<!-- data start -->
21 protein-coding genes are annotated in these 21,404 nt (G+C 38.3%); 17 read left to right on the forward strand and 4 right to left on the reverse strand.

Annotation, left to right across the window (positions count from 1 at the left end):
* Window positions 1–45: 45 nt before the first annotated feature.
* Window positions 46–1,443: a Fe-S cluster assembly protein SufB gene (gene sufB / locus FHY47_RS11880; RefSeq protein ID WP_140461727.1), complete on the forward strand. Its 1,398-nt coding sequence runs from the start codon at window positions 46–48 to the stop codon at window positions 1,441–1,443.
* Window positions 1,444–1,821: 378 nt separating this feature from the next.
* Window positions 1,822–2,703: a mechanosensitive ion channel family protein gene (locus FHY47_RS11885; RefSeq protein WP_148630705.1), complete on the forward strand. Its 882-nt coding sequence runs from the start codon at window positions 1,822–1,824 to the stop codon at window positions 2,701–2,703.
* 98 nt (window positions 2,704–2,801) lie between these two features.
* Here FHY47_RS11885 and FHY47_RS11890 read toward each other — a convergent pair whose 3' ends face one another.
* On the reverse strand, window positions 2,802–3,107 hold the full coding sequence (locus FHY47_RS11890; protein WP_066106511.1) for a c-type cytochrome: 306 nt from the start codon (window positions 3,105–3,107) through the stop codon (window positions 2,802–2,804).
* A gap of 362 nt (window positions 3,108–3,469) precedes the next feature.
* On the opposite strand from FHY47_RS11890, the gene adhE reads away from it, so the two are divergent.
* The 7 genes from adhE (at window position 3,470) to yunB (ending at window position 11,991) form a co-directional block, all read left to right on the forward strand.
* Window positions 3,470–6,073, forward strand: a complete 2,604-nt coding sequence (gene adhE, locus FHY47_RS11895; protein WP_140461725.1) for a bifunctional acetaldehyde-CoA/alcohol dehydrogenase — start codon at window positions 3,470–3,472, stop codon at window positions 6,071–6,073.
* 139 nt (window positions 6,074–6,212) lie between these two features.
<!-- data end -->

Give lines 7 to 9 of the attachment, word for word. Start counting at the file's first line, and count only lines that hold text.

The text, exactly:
* 98 nt (window positions 2,704–2,801) lie between these two features.
* Here FHY47_RS11885 and FHY47_RS11890 read toward each other — a convergent pair whose 3' ends face one another.
* On the reverse strand, window positions 2,802–3,107 hold the full coding sequence (locus FHY47_RS11890; protein WP_066106511.1) for a c-type cytochrome: 306 nt from the start codon (window positions 3,105–3,107) through the stop codon (window positions 2,802–2,804).